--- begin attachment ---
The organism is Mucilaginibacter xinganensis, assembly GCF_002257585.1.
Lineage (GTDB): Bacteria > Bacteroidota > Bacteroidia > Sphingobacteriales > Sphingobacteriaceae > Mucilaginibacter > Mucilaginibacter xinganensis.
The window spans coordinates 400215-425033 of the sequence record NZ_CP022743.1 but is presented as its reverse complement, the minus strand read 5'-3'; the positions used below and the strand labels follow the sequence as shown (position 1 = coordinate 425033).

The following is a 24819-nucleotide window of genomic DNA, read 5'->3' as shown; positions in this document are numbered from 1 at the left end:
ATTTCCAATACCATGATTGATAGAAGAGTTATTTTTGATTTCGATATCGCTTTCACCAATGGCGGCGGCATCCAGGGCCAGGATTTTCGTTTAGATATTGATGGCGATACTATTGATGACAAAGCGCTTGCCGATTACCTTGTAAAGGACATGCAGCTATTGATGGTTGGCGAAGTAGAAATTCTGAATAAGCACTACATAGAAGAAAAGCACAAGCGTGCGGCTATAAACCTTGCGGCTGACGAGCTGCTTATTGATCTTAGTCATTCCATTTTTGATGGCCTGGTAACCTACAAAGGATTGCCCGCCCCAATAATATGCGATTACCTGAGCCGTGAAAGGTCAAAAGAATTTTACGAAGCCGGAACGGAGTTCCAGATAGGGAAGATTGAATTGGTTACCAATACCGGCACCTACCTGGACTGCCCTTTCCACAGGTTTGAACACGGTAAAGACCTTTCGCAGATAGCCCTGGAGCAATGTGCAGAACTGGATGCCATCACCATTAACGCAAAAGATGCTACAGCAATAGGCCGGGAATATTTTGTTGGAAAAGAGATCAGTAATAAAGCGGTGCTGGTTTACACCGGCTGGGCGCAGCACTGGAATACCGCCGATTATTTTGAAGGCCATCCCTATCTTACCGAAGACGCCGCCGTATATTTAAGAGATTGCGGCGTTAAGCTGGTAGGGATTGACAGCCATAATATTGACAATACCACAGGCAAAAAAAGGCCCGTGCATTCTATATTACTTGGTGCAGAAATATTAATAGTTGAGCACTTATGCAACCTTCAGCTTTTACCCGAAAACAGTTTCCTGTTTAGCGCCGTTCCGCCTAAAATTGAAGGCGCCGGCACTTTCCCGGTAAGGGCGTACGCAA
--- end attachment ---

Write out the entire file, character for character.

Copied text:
The organism is Mucilaginibacter xinganensis, assembly GCF_002257585.1.
Lineage (GTDB): Bacteria > Bacteroidota > Bacteroidia > Sphingobacteriales > Sphingobacteriaceae > Mucilaginibacter > Mucilaginibacter xinganensis.
The window spans coordinates 400215-425033 of the sequence record NZ_CP022743.1 but is presented as its reverse complement, the minus strand read 5'-3'; the positions used below and the strand labels follow the sequence as shown (position 1 = coordinate 425033).

The following is a 24819-nucleotide window of genomic DNA, read 5'->3' as shown; positions in this document are numbered from 1 at the left end:
ATTTCCAATACCATGATTGATAGAAGAGTTATTTTTGATTTCGATATCGCTTTCACCAATGGCGGCGGCATCCAGGGCCAGGATTTTCGTTTAGATATTGATGGCGATACTATTGATGACAAAGCGCTTGCCGATTACCTTGTAAAGGACATGCAGCTATTGATGGTTGGCGAAGTAGAAATTCTGAATAAGCACTACATAGAAGAAAAGCACAAGCGTGCGGCTATAAACCTTGCGGCTGACGAGCTGCTTATTGATCTTAGTCATTCCATTTTTGATGGCCTGGTAACCTACAAAGGATTGCCCGCCCCAATAATATGCGATTACCTGAGCCGTGAAAGGTCAAAAGAATTTTACGAAGCCGGAACGGAGTTCCAGATAGGGAAGATTGAATTGGTTACCAATACCGGCACCTACCTGGACTGCCCTTTCCACAGGTTTGAACACGGTAAAGACCTTTCGCAGATAGCCCTGGAGCAATGTGCAGAACTGGATGCCATCACCATTAACGCAAAAGATGCTACAGCAATAGGCCGGGAATATTTTGTTGGAAAAGAGATCAGTAATAAAGCGGTGCTGGTTTACACCGGCTGGGCGCAGCACTGGAATACCGCCGATTATTTTGAAGGCCATCCCTATCTTACCGAAGACGCCGCCGTATATTTAAGAGATTGCGGCGTTAAGCTGGTAGGGATTGACAGCCATAATATTGACAATACCACAGGCAAAAAAAGGCCCGTGCATTCTATATTACTTGGTGCAGAAATATTAATAGTTGAGCACTTATGCAACCTTCAGCTTTTACCCGAAAACAGTTTCCTGTTTAGCGCCGTTCCGCCTAAAATTGAAGGCGCCGGCACTTTCCCGGTAAGGGCGTACGCAA